Romantic cottages for two in the Peak District

A Fresh Slant on Tom’s and Douglas’s Barns

View of Tom's barn from upstairs in our houseIt is hard from the outside to make our two lovely holiday cottages in the Peak District look anything other than what they once were – cattle barns on a working farm!

Orchard Farm is not a listed building – in spite of its age and general loveliness (beauty they say is in the eye of the beholder) it is not deemed of any great architectural merit by the powers-that-be. However, we are in the Peak National Park and we are in a Conservation Area so there were many restrictions imposed when we converted the barns, many but not all of which we understood and accepted. After some ‘discussions’ the planners did accept that our guests would need some daylight upstairs and they agreed to our choce of colour for the woodwork instead of their originally stipulated ‘black or drak brown’.

Arial View of Tom's & Douglas's BarnsCrucially, our romantic cottages for two had to stay looking like barns from the outside, however romantic/contemporary the internal modernisation…

Other than that, all we could do to suggest that they are no longer cattle sheds is to put pots of flowers outside! So, when it comes to producing enticing external photos for websites and the Premier Cottages brochure we are a bit stumped to make them look in the slightest bit inviting, or suggestive that inside might be quite exciting and fun!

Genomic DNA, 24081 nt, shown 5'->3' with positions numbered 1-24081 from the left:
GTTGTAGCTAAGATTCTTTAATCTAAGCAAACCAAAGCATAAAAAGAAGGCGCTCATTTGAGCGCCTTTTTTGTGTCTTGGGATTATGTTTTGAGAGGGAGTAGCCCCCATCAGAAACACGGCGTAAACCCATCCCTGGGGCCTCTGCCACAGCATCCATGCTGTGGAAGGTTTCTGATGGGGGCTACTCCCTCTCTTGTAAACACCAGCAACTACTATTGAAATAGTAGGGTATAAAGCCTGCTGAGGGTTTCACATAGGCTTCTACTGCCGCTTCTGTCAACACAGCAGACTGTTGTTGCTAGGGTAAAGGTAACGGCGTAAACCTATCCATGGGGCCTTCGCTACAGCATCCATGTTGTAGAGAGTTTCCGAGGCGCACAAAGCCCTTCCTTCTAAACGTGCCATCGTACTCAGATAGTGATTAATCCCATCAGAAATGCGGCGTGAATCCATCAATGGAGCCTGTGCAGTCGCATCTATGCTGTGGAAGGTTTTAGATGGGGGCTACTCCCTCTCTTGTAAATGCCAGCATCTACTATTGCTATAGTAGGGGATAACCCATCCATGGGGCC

Taken by Jeremy Brough on Mick's cherry picker!John and Jeremy Brough our webman/friend have nearly fallen out of upstairs windows with me clinging to their legs as they try to get a moderately enticing shot (see the first photo, taken by John). A couple of years ago Jeremy also happily allowed himself to be strapped to a pallet on our neighbour Mick’s ‘cherry picker’, gamely aiming his camera above his head as he swayed and wavered in the breeze up high (see his photo of Orchard Farm on the left).

Preparations for arial photos of the barnsLast Sunday Mark Nunnerley took several excellent shots with his camera on top of a pole; he meanwhile had both feet safely on the ground as he directed his camera via his laptop. Both sets of guests were game enough to allow themselves to be included in the shots, as they sat outside in the sunshine studying maps and drinking cups of tea (it was too early for the wine that came later). So our barns still look like barns in his photos but one can also see signs of life and also one can see our rural village setting, with open countryside immediately behind.

Mark Nunnerley sent six photos which you can see in our blog photo gallery; there are also two that John took of Mark taking them. See what you think. We are very pleased with them; so a big thank you to Mark and also a big thank you to our involuntary ‘extras’ who were staying last week! By the way, all the photos look better if you click on each one to enlarge it.

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